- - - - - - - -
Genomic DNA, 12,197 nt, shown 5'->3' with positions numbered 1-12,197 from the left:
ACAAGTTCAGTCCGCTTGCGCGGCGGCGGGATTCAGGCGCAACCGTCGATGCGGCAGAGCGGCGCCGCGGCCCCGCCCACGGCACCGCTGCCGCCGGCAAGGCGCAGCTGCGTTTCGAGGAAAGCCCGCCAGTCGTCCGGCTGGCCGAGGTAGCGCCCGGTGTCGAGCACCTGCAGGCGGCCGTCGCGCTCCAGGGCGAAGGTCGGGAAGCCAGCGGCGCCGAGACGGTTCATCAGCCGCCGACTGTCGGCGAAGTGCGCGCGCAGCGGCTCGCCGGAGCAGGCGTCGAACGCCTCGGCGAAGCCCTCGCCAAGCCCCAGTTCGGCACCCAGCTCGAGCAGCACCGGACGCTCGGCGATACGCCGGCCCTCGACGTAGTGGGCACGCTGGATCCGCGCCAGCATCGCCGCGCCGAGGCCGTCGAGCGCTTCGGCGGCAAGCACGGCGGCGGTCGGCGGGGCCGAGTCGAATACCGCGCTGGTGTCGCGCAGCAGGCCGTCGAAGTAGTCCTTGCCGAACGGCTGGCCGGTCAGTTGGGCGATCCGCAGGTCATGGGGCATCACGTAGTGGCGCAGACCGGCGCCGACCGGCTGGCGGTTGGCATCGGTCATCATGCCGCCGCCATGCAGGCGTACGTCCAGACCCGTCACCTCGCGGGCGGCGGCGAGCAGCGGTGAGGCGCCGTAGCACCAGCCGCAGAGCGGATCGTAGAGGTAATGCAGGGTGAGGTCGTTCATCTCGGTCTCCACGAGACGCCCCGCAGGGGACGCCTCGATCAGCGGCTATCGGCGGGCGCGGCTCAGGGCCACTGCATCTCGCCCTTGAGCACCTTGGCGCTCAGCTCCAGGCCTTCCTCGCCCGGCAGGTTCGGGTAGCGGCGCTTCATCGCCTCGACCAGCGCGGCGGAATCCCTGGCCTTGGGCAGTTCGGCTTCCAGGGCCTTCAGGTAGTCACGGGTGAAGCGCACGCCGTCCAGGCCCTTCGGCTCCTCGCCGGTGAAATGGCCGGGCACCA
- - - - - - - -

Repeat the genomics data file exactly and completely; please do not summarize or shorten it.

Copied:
Genomic DNA, 12,197 nt, shown 5'->3' with positions numbered 1-12,197 from the left:
ACAAGTTCAGTCCGCTTGCGCGGCGGCGGGATTCAGGCGCAACCGTCGATGCGGCAGAGCGGCGCCGCGGCCCCGCCCACGGCACCGCTGCCGCCGGCAAGGCGCAGCTGCGTTTCGAGGAAAGCCCGCCAGTCGTCCGGCTGGCCGAGGTAGCGCCCGGTGTCGAGCACCTGCAGGCGGCCGTCGCGCTCCAGGGCGAAGGTCGGGAAGCCAGCGGCGCCGAGACGGTTCATCAGCCGCCGACTGTCGGCGAAGTGCGCGCGCAGCGGCTCGCCGGAGCAGGCGTCGAACGCCTCGGCGAAGCCCTCGCCAAGCCCCAGTTCGGCACCCAGCTCGAGCAGCACCGGACGCTCGGCGATACGCCGGCCCTCGACGTAGTGGGCACGCTGGATCCGCGCCAGCATCGCCGCGCCGAGGCCGTCGAGCGCTTCGGCGGCAAGCACGGCGGCGGTCGGCGGGGCCGAGTCGAATACCGCGCTGGTGTCGCGCAGCAGGCCGTCGAAGTAGTCCTTGCCGAACGGCTGGCCGGTCAGTTGGGCGATCCGCAGGTCATGGGGCATCACGTAGTGGCGCAGACCGGCGCCGACCGGCTGGCGGTTGGCATCGGTCATCATGCCGCCGCCATGCAGGCGTACGTCCAGACCCGTCACCTCGCGGGCGGCGGCGAGCAGCGGTGAGGCGCCGTAGCACCAGCCGCAGAGCGGATCGTAGAGGTAATGCAGGGTGAGGTCGTTCATCTCGGTCTCCACGAGACGCCCCGCAGGGGACGCCTCGATCAGCGGCTATCGGCGGGCGCGGCTCAGGGCCACTGCATCTCGCCCTTGAGCACCTTGGCGCTCAGCTCCAGGCCTTCCTCGCCCGGCAGGTTCGGGTAGCGGCGCTTCATCGCCTCGACCAGCGCGGCGGAATCCCTGGCCTTGGGCAGTTCGGCTTCCAGGGCCTTCAGGTAGTCACGGGTGAAGCGCACGCCGTCCAGGCCCTTCGGCTCCTCGCCGGTGAAATGGCCGGGCACCA